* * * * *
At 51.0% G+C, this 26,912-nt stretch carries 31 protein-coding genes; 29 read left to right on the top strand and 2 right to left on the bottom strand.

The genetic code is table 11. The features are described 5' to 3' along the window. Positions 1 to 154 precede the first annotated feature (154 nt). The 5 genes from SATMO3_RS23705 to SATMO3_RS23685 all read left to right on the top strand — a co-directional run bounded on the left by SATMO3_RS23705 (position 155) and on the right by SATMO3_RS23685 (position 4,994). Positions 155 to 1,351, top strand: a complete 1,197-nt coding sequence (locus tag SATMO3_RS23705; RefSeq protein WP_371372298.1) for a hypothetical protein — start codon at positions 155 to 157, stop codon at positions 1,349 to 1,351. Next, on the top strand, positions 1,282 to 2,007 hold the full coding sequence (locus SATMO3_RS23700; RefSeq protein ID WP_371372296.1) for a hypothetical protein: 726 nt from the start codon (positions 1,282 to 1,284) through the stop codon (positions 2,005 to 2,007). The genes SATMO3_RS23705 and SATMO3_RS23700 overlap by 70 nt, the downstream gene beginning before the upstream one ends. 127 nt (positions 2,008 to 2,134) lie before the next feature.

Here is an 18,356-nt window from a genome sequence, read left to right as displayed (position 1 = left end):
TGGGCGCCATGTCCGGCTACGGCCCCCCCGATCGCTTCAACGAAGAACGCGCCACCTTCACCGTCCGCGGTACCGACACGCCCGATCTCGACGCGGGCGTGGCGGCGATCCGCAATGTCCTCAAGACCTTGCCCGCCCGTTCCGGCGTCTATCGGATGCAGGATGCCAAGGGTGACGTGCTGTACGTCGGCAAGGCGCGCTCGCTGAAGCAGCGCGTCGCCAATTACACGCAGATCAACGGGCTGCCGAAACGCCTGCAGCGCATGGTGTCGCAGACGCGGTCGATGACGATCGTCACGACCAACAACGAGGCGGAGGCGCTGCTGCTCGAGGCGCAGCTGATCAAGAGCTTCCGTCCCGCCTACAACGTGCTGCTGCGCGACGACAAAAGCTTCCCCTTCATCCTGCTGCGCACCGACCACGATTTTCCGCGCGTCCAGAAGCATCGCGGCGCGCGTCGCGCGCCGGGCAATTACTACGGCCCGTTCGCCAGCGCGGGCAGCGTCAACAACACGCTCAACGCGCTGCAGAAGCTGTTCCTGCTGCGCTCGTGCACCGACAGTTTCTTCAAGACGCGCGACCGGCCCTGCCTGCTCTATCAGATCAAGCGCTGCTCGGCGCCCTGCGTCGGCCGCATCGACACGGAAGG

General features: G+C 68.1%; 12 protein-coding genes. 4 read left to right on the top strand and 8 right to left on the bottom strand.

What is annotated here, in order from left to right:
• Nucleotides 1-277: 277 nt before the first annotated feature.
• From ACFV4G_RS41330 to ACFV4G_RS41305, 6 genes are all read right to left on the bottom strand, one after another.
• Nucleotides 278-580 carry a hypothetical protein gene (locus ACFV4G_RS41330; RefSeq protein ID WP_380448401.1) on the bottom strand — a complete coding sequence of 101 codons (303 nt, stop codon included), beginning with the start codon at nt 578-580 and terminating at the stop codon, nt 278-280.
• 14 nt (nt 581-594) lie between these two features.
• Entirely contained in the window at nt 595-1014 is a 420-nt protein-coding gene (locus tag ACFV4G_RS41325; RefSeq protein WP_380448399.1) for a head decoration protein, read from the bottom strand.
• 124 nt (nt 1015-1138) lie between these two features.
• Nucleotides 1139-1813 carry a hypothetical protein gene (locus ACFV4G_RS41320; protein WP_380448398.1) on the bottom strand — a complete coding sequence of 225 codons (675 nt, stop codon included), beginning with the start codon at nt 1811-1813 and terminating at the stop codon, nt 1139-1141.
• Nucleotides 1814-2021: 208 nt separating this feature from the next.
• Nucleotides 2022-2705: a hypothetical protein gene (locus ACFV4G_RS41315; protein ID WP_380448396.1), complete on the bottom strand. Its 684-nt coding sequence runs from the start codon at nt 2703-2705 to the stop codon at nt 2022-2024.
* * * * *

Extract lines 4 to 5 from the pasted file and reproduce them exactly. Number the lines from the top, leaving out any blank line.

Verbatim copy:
TGGGCGCCATGTCCGGCTACGGCCCCCCCGATCGCTTCAACGAAGAACGCGCCACCTTCACCGTCCGCGGTACCGACACGCCCGATCTCGACGCGGGCGTGGCGGCGATCCGCAATGTCCTCAAGACCTTGCCCGCCCGTTCCGGCGTCTATCGGATGCAGGATGCCAAGGGTGACGTGCTGTACGTCGGCAAGGCGCGCTCGCTGAAGCAGCGCGTCGCCAATTACACGCAGATCAACGGGCTGCCGAAACGCCTGCAGCGCATGGTGTCGCAGACGCGGTCGATGACGATCGTCACGACCAACAACGAGGCGGAGGCGCTGCTGCTCGAGGCGCAGCTGATCAAGAGCTTCCGTCCCGCCTACAACGTGCTGCTGCGCGACGACAAAAGCTTCCCCTTCATCCTGCTGCGCACCGACCACGATTTTCCGCGCGTCCAGAAGCATCGCGGCGCGCGTCGCGCGCCGGGCAATTACTACGGCCCGTTCGCCAGCGCGGGCAGCGTCAACAACACGCTCAACGCGCTGCAGAAGCTGTTCCTGCTGCGCTCGTGCACCGACAGTTTCTTCAAGACGCGCGACCGGCCCTGCCTGCTCTATCAGATCAAGCGCTGCTCGGCGCCCTGCGTCGGCCGCATCGACACGGAAGG

General features: G+C 68.1%; 12 protein-coding genes. 4 read left to right on the top strand and 8 right to left on the bottom strand.